- Reduce sun exposure: Excessive exposure to UV rays can impair the delicate skin tissue and make it more susceptible to broken blood vessels. Ensure you always use sunscreen with SPF 30+.
- Treat yourself gently: Harsh scrubbing and over cleansing will cause the skin to become dry, increasing the risk of broken capillaries. Use gentle cleansers and moisturizers, and limit exfoliation scrubs.
- Exercise and eat healthily: Regular exercise and good nutrition will keep your body working at its best, resulting in healthier skin.
- Be proactive: If you find that capillaries become a recurrent problem, it is recommended to consult a dermatologist to seek advice on treatments with laser, or creams to correct the issue.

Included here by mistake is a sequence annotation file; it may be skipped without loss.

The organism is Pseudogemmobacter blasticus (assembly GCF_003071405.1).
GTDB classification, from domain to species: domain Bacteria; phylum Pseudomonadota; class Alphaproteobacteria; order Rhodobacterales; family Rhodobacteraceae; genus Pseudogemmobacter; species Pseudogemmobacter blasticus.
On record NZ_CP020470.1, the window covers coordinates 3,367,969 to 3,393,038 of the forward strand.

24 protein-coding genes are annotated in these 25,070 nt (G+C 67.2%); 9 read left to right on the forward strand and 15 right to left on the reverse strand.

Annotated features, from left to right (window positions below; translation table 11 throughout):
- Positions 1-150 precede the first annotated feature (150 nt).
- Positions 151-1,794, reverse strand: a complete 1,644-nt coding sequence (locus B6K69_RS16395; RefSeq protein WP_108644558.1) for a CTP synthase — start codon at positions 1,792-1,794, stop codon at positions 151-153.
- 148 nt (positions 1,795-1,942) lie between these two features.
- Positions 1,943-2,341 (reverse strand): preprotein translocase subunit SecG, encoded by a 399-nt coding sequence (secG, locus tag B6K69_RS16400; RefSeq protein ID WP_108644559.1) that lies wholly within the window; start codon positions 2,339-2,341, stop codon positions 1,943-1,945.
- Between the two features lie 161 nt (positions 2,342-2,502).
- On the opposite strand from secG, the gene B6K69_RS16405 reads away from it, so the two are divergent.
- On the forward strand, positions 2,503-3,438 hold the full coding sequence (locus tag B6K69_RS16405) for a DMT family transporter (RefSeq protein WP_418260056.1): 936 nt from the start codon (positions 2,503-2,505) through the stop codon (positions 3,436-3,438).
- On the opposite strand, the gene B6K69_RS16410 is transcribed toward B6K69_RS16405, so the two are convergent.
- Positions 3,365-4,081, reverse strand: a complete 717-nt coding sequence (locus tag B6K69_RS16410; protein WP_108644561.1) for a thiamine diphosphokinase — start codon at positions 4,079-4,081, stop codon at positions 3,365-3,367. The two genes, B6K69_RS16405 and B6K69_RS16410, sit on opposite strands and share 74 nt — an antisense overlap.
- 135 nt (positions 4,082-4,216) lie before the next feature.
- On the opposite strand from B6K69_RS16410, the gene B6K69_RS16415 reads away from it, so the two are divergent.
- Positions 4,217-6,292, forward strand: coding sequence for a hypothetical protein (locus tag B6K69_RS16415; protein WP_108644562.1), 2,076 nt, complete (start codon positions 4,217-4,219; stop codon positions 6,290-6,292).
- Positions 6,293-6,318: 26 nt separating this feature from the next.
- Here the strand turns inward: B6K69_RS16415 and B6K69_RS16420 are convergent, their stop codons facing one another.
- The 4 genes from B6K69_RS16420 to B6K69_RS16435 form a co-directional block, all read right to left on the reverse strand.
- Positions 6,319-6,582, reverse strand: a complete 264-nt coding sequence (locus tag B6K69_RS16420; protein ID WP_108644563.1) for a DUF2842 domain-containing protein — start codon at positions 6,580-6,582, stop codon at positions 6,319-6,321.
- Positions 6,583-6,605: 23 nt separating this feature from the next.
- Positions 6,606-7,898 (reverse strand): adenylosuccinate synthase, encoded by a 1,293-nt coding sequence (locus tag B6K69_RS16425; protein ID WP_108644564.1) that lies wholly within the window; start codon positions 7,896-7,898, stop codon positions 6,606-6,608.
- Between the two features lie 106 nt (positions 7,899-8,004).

Taking proactive steps to keep your skin healthy during menopause is key to helping prevent broken capillaries. Keep your skin hydrated, protect it from the damaging sun, be gentle with yourself, and seek advice when needed.
Rising awareness of menopause and its effects can help prevent the appearance of broken capillaries, taking better care of a woman’s health in her later years. As with any change in personal well-being, knowledge is key to staying healthy, and looking out for the signs of menopause is the first step.